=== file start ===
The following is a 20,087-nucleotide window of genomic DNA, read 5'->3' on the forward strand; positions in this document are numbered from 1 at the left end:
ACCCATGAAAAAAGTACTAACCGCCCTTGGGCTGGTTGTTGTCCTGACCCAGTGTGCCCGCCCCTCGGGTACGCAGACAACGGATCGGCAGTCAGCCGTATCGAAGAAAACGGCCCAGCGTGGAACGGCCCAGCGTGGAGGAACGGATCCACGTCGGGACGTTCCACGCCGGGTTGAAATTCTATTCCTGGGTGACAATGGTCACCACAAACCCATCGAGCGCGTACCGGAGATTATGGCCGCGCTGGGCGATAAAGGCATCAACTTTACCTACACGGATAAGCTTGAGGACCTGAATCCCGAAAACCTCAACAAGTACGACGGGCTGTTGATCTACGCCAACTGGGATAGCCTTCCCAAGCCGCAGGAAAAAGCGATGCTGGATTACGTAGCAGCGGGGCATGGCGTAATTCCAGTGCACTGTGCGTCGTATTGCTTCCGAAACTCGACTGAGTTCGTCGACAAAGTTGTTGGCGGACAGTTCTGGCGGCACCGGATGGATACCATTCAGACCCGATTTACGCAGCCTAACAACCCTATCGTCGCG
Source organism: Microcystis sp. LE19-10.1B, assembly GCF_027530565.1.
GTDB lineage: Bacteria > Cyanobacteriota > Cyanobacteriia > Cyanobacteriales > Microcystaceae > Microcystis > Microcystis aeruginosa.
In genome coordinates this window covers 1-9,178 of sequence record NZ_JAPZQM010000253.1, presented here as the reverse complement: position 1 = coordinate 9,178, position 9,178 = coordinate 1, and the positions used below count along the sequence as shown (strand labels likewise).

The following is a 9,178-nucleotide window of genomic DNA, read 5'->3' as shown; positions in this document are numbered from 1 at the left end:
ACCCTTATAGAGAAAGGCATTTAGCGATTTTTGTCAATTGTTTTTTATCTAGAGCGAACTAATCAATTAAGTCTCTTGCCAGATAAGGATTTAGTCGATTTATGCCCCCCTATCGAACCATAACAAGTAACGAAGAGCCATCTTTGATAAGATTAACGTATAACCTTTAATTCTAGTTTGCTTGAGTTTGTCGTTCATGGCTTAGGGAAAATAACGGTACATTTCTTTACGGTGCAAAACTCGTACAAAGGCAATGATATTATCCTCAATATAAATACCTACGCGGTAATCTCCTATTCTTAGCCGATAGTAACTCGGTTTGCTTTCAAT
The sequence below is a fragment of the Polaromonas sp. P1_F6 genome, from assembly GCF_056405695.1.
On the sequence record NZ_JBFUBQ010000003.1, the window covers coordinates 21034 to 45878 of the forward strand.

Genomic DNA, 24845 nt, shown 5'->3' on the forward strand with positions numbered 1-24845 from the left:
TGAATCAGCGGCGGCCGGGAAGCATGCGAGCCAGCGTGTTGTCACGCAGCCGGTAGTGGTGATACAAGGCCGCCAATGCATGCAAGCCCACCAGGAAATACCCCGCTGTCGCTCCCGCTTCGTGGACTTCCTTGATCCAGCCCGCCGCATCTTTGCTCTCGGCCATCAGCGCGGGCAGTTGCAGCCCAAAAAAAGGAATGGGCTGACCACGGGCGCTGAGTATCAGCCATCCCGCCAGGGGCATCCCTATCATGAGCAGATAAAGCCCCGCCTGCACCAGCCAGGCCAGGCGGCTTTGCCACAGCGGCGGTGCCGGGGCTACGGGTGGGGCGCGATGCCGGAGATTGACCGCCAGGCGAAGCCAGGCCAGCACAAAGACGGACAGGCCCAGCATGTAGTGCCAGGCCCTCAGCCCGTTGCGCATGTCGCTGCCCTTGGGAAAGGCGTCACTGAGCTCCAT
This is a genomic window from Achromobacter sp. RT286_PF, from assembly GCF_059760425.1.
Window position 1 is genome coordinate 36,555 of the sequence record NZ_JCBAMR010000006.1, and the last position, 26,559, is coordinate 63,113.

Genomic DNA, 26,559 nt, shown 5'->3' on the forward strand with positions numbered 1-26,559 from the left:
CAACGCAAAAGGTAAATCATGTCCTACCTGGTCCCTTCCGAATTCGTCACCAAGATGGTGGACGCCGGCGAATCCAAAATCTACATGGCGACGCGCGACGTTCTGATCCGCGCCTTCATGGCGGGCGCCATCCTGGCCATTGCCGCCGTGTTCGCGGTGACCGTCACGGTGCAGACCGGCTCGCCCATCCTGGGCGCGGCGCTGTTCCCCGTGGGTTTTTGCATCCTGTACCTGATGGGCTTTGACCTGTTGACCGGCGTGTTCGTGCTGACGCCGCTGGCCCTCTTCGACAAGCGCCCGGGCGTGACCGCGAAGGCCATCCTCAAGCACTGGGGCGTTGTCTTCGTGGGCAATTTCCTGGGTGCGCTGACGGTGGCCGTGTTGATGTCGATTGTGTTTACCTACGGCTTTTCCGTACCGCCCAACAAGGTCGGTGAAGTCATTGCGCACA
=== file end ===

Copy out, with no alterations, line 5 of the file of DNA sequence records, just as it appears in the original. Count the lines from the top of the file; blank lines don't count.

In genome coordinates this window covers 1-9,178 of sequence record NZ_JAPZQM010000253.1, presented here as the reverse complement: position 1 = coordinate 9,178, position 9,178 = coordinate 1, and the positions used below count along the sequence as shown (strand labels likewise).